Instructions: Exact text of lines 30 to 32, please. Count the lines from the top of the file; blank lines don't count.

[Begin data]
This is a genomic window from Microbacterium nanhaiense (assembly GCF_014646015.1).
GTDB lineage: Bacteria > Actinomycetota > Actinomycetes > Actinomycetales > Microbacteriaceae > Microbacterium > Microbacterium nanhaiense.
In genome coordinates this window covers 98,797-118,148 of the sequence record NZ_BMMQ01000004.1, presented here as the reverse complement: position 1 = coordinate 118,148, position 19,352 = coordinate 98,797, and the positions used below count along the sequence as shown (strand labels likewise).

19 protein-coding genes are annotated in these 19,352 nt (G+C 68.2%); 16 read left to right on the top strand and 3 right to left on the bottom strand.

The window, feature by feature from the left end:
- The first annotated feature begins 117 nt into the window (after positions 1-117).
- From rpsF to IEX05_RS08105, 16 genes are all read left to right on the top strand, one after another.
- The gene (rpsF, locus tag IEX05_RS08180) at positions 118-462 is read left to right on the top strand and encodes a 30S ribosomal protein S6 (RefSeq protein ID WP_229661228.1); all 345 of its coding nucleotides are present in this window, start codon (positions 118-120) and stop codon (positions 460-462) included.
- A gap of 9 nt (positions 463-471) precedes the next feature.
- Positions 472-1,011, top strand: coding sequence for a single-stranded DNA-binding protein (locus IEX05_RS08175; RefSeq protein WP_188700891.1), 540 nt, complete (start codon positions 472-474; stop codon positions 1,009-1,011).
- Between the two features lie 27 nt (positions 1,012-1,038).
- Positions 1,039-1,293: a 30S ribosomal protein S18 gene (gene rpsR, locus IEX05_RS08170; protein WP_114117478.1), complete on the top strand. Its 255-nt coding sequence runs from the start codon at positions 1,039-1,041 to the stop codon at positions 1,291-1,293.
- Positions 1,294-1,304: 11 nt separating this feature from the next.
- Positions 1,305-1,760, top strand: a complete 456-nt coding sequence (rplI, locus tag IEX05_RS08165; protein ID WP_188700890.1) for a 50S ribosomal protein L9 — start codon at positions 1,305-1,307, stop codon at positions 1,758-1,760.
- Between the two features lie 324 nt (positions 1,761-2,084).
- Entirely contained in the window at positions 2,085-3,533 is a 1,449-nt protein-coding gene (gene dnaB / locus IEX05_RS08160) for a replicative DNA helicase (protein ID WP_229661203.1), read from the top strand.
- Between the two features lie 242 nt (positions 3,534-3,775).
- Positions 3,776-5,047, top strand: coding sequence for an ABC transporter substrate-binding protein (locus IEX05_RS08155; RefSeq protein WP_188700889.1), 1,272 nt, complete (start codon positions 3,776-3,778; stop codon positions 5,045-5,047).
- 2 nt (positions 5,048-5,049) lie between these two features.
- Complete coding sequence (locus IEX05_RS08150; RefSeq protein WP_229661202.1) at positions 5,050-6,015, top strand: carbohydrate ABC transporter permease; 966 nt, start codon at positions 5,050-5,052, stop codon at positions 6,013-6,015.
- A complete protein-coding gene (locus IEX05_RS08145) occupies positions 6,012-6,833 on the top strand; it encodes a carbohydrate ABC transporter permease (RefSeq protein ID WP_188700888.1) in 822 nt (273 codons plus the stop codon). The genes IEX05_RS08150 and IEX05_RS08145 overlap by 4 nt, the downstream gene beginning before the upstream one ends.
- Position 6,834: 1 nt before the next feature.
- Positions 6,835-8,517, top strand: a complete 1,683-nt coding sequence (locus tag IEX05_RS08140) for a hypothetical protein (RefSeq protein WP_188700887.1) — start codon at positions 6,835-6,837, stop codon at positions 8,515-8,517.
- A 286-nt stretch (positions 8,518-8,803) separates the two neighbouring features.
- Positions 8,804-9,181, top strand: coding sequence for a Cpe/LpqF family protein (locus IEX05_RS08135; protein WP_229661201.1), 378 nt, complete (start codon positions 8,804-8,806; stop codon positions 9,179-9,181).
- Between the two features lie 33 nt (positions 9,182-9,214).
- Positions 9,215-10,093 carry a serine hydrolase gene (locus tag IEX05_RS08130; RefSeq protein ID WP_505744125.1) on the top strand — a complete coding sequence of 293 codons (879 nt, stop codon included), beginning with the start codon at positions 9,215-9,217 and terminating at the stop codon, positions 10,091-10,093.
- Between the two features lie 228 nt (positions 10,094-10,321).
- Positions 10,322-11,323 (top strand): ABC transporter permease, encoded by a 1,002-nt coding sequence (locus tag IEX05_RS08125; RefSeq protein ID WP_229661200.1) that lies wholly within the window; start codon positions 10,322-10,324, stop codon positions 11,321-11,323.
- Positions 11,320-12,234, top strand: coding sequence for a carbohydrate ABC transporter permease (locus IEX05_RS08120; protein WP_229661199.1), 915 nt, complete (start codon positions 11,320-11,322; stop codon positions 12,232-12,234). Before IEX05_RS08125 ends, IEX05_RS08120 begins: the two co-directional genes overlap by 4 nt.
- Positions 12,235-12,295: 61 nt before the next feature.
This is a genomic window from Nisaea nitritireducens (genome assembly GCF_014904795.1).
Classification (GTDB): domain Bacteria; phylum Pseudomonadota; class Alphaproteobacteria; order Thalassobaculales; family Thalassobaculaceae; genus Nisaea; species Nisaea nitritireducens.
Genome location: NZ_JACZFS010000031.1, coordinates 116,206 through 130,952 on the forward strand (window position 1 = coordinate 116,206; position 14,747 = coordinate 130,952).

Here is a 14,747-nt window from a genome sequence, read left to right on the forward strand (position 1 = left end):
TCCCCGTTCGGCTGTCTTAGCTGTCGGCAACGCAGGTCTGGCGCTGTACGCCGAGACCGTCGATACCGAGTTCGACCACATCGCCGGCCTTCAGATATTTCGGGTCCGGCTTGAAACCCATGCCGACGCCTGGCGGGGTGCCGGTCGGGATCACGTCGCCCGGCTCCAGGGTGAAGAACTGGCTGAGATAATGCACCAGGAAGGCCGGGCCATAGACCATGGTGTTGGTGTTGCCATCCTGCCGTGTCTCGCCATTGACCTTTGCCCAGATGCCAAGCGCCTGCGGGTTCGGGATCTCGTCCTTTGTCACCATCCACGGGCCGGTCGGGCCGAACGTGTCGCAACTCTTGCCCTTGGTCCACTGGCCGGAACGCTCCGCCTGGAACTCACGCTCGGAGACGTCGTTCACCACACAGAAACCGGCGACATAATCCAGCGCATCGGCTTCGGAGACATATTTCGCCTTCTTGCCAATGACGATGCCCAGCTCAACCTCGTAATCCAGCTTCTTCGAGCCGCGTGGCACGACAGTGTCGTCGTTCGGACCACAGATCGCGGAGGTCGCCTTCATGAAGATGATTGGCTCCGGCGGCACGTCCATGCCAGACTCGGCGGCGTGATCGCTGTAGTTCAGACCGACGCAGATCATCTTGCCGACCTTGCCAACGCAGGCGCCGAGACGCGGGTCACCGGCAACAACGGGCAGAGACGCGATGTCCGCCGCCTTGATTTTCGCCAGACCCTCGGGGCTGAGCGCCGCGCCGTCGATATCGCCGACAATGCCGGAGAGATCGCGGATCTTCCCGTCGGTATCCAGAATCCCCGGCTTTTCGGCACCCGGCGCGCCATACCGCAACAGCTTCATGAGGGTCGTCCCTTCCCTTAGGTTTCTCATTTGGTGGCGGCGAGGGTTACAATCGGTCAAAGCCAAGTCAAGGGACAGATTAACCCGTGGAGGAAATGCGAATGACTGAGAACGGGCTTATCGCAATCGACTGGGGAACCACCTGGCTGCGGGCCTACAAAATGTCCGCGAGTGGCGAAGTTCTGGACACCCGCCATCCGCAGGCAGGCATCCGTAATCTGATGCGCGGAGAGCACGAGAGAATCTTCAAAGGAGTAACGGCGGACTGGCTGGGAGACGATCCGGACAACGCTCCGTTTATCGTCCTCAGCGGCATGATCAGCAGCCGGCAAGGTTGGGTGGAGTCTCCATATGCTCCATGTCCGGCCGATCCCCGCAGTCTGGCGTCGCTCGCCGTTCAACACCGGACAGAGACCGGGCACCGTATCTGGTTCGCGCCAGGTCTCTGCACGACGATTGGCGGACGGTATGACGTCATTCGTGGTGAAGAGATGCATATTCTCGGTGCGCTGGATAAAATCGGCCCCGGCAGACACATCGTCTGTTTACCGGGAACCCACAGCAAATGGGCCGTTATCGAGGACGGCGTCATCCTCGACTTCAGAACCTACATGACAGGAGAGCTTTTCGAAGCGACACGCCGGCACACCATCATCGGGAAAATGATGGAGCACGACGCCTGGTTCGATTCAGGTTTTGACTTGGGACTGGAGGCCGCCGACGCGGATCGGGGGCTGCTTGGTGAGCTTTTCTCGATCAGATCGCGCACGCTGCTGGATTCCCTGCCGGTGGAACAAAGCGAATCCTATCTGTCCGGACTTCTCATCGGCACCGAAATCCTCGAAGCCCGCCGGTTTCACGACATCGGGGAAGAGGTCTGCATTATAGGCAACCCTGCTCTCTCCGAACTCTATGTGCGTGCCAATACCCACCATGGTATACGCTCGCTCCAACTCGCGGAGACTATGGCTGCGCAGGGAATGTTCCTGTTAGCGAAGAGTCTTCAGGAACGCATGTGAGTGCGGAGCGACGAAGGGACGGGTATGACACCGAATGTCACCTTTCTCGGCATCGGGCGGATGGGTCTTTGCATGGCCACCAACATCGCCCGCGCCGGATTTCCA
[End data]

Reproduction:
- Positions 11,320-12,234, top strand: coding sequence for a carbohydrate ABC transporter permease (locus IEX05_RS08120; protein WP_229661199.1), 915 nt, complete (start codon positions 11,320-11,322; stop codon positions 12,232-12,234). Before IEX05_RS08125 ends, IEX05_RS08120 begins: the two co-directional genes overlap by 4 nt.
- Positions 12,235-12,295: 61 nt before the next feature.
This is a genomic window from Nisaea nitritireducens (genome assembly GCF_014904795.1).